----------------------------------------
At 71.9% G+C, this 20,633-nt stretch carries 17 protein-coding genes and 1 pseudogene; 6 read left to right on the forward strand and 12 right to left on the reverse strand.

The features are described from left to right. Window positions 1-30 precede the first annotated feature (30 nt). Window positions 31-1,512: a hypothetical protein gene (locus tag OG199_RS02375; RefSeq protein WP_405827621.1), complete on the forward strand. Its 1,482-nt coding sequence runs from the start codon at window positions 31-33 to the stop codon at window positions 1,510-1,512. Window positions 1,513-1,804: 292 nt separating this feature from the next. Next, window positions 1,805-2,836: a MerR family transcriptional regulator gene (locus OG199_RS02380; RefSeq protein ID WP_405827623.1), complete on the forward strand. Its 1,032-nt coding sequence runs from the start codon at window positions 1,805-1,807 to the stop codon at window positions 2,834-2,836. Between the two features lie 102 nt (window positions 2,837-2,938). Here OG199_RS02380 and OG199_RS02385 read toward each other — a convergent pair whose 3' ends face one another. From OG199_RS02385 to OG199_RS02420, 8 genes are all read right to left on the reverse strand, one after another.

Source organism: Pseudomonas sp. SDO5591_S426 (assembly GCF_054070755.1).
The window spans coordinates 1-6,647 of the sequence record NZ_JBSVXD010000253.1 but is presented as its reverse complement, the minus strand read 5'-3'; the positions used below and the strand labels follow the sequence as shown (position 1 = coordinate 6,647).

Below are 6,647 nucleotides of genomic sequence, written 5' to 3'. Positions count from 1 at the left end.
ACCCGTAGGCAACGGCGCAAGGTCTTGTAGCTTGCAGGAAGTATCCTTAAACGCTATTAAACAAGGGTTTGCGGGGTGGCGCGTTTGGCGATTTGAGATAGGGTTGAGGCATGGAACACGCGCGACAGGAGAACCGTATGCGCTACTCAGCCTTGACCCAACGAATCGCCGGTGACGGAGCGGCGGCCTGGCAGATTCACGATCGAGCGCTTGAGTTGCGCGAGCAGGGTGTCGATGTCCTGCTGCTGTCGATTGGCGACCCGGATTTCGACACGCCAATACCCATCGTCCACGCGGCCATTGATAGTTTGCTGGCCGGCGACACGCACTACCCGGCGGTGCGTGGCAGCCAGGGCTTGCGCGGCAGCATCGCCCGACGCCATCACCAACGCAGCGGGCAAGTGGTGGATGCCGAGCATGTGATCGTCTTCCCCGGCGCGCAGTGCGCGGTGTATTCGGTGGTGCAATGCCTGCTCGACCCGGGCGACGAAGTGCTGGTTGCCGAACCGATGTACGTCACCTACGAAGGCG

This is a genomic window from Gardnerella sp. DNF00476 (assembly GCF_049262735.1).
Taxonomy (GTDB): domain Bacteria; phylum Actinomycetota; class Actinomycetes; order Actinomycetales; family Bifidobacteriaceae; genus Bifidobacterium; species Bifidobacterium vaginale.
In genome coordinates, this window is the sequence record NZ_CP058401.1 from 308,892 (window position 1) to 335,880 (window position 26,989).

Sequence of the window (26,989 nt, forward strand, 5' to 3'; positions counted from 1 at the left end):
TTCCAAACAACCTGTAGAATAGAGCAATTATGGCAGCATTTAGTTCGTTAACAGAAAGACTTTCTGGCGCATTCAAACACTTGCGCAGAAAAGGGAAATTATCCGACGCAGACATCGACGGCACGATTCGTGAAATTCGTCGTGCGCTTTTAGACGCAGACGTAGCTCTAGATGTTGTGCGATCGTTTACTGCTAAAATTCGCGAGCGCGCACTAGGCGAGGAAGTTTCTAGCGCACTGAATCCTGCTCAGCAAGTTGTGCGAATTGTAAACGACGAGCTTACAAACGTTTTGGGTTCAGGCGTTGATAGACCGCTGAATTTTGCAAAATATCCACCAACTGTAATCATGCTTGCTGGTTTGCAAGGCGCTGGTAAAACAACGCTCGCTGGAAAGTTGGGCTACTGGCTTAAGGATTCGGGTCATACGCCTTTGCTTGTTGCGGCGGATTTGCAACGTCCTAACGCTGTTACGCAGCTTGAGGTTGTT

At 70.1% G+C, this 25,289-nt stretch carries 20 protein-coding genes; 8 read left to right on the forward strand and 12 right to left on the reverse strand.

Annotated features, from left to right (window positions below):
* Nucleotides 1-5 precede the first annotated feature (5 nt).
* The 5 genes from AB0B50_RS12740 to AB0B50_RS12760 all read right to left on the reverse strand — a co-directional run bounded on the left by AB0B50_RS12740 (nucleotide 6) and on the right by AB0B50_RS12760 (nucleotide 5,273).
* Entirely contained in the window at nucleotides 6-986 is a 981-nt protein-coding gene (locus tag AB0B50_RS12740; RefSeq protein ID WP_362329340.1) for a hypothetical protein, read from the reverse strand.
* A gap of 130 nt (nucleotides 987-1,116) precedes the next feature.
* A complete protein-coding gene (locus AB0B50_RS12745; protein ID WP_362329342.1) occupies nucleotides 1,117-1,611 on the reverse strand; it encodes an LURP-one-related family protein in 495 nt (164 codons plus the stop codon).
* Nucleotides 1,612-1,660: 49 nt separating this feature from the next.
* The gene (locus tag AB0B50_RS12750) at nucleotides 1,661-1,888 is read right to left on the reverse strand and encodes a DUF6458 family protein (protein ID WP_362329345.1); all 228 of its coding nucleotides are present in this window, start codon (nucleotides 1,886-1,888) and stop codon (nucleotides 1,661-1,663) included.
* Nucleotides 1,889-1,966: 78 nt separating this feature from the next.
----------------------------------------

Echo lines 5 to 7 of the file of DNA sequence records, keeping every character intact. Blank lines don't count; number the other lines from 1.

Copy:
Below are 6,647 nucleotides of genomic sequence, written 5' to 3'. Positions count from 1 at the left end.
ACCCGTAGGCAACGGCGCAAGGTCTTGTAGCTTGCAGGAAGTATCCTTAAACGCTATTAAACAAGGGTTTGCGGGGTGGCGCGTTTGGCGATTTGAGATAGGGTTGAGGCATGGAACACGCGCGACAGGAGAACCGTATGCGCTACTCAGCCTTGACCCAACGAATCGCCGGTGACGGAGCGGCGGCCTGGCAGATTCACGATCGAGCGCTTGAGTTGCGCGAGCAGGGTGTCGATGTCCTGCTGCTGTCGATTGGCGACCCGGATTTCGACACGCCAATACCCATCGTCCACGCGGCCATTGATAGTTTGCTGGCCGGCGACACGCACTACCCGGCGGTGCGTGGCAGCCAGGGCTTGCGCGGCAGCATCGCCCGACGCCATCACCAACGCAGCGGGCAAGTGGTGGATGCCGAGCATGTGATCGTCTTCCCCGGCGCGCAGTGCGCGGTGTATTCGGTGGTGCAATGCCTGCTCGACCCGGGCGACGAAGTGCTGGTTGCCGAACCGATGTACGTCACCTACGAAGGCG

This is a genomic window from Gardnerella sp. DNF00476 (assembly GCF_049262735.1).